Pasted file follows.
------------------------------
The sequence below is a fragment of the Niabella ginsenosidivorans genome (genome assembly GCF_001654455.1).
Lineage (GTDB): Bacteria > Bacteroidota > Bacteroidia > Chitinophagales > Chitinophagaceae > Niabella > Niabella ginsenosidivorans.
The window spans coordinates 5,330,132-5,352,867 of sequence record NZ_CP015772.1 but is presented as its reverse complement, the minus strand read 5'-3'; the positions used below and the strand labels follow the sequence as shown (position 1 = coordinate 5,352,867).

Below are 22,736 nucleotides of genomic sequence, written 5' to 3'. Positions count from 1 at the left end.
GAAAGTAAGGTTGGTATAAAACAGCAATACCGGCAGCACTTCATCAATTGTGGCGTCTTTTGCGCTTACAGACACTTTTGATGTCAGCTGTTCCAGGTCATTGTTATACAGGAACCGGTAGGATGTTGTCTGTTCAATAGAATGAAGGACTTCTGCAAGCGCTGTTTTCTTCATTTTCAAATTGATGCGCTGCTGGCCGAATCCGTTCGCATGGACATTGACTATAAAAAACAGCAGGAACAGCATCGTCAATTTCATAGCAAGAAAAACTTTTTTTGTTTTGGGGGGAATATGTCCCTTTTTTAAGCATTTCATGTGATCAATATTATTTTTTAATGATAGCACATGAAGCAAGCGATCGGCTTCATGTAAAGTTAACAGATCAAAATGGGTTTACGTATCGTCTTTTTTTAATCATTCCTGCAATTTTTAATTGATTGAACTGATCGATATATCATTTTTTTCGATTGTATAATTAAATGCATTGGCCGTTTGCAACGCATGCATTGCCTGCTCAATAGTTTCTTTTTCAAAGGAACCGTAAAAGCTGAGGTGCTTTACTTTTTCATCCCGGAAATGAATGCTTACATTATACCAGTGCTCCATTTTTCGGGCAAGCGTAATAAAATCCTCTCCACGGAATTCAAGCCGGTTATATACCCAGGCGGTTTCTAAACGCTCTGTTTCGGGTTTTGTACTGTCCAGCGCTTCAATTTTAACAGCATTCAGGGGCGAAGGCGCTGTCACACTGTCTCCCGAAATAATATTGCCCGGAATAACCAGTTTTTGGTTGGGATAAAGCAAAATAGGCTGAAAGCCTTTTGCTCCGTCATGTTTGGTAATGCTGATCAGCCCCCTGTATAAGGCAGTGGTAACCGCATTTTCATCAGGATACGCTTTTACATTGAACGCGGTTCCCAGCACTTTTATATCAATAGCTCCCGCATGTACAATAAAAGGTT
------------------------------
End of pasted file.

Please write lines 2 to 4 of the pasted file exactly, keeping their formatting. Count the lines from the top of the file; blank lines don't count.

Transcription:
Lineage (GTDB): Bacteria > Bacteroidota > Bacteroidia > Chitinophagales > Chitinophagaceae > Niabella > Niabella ginsenosidivorans.
The window spans coordinates 5,330,132-5,352,867 of sequence record NZ_CP015772.1 but is presented as its reverse complement, the minus strand read 5'-3'; the positions used below and the strand labels follow the sequence as shown (position 1 = coordinate 5,352,867).

Below are 22,736 nucleotides of genomic sequence, written 5' to 3'. Positions count from 1 at the left end.